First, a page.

Between the expanded roster size and numerous players being added as injury replacements this season’s All-Star game will feature a total of 72 players, with 36 for the AL and 36 for the NL.
Technically at any one point there are 750 major leaguers on active rosters, but in terms of “regulars” that number is probably closer to, say, 600.
I figure each team has a five-man rotation and a nine-man lineup, plus a key bench player and five key relievers. And that actually seems like a pretty generous defintion of “regulars.”
Anyway, if you go along with the notion that each team has 20 “regulars” and there are a total of 600 “regulars” in the majors that means 72 out of 600 are All-Stars. That works out to 12 percent of all regulars being named All-Stars, or one out of every 8.3 players.
Something to think about next time everyone gets all worked up over supposed “snubs.”
Per Mark Feinsand of the New York Daily News, a fan fell into the Yankees’ dugout at Safeco Field in the eighth inning of Wednesday afternoon’s game against the Mariners.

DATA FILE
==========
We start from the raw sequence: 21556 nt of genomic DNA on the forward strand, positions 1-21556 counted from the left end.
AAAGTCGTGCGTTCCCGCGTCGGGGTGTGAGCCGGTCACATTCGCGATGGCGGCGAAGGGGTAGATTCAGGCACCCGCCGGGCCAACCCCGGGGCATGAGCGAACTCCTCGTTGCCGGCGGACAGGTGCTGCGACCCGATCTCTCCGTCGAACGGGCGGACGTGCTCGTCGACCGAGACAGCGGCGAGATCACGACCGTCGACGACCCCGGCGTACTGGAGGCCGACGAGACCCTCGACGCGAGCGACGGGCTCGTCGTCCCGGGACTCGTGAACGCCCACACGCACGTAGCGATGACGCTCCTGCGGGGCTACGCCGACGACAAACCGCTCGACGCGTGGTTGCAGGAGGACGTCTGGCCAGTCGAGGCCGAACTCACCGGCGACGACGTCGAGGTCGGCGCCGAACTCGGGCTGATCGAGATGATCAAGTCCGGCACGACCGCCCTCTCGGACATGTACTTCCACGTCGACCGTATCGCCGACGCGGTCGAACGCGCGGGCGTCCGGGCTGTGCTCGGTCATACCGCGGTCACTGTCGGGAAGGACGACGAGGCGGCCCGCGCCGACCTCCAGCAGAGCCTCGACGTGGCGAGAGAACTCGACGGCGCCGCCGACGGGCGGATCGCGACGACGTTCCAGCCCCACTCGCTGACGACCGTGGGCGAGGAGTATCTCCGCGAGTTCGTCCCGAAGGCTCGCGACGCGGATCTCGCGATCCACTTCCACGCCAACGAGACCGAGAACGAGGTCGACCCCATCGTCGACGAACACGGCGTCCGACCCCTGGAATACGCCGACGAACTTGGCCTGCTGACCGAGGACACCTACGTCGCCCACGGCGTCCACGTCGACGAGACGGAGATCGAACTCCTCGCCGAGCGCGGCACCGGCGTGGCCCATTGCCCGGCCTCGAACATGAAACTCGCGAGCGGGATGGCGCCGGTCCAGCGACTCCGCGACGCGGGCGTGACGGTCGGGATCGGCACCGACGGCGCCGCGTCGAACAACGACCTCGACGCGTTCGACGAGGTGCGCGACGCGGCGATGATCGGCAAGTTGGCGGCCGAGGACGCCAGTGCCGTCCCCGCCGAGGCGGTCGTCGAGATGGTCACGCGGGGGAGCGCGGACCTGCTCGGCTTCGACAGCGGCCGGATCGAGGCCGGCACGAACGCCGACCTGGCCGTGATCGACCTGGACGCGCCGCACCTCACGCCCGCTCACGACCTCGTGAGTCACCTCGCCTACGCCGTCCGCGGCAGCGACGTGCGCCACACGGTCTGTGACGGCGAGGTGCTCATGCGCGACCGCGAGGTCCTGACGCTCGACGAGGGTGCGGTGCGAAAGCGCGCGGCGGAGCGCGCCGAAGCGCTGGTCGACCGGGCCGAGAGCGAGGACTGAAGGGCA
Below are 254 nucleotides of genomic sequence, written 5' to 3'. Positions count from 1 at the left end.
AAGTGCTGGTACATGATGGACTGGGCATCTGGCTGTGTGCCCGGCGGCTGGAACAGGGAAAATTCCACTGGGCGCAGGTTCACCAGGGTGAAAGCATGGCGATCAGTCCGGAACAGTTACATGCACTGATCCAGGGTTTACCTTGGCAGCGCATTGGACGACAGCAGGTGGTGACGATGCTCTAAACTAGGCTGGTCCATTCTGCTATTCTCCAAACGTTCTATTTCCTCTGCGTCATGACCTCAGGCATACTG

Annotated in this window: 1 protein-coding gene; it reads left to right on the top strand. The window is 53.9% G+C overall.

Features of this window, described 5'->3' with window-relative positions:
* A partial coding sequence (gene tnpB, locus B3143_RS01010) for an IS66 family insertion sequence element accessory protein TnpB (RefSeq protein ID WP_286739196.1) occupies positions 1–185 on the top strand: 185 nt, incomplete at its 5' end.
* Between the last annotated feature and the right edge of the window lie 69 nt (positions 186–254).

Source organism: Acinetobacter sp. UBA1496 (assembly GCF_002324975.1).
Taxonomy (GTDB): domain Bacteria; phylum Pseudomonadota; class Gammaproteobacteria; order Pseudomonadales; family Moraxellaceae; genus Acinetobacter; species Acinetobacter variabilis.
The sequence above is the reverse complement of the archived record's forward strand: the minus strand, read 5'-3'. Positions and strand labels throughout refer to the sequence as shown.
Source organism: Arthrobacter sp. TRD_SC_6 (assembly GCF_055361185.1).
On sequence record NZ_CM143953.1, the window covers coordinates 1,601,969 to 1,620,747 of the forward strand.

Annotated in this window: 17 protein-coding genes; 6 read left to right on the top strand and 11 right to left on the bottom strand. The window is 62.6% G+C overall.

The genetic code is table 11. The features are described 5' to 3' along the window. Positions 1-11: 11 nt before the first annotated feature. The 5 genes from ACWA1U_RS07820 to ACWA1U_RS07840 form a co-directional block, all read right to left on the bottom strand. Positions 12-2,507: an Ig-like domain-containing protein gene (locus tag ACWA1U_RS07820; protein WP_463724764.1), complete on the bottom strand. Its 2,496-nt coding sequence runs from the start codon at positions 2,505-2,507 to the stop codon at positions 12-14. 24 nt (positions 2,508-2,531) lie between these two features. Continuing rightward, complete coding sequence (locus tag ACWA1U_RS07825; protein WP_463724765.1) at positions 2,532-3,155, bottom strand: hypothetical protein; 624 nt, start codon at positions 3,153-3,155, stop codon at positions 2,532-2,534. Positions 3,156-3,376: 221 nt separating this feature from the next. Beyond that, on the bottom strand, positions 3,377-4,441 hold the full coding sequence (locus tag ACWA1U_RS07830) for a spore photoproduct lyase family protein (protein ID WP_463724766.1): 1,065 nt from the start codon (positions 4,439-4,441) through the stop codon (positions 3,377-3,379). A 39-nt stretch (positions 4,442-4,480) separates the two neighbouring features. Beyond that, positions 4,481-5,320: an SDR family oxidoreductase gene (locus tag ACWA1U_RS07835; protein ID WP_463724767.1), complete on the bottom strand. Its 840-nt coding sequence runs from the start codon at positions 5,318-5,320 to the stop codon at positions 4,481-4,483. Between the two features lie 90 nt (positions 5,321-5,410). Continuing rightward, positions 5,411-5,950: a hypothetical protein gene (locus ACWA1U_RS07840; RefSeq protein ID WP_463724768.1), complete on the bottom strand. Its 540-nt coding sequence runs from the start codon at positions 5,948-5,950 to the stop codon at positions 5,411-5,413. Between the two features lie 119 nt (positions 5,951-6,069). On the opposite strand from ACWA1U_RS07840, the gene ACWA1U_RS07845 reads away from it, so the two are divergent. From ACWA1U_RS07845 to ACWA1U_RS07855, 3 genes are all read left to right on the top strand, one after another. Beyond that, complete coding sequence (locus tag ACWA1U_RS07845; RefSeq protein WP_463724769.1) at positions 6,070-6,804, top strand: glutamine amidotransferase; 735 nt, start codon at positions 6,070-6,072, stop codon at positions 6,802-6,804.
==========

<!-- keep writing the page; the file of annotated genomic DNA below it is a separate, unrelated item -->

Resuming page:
The Yankees were heading into the bottom half of the inning when catcher Brian McCann heard “a loud thud” and looked over to find a fan laying on the dugout floor. According to McCann, the fan “basically knocked himself out.”
Manager Joe Girardi said the incident “kind of freaked me out, actually.”
McCann added, “You don’t know his intentions. It looked like he was trying to run on the field, but he didn’t make it there. It could have been worse.”
That McCann and Girardi aren’t immediately trusting of an uninvited visitor to the dugout has merit. In 2002, two fans ran onto the field and stabbed Tom Gamboa, then the Royals’ first base coach. Typically, fans that trespass are drunk and want attention, but to echo McCann’s sentiment, you never know.
There’s a headline you’ve never read before. Rangers starter Yu Darvish has taken 12 plate appearances in the major leagues over parts of four seasons and has yet to homer. Not surprising. He pitches in the American League and wasn’t a particularly great hitter when he pitched in Japan, either. He had four singles and a double in 38 PA over parts of seven seasons from 2005-11.
Which made this all the better:
That was a 1-2 fastball from Reds starter Tim Adleman and Darvish hit it out to dead center field at Great American Ball Park. That’s a ride.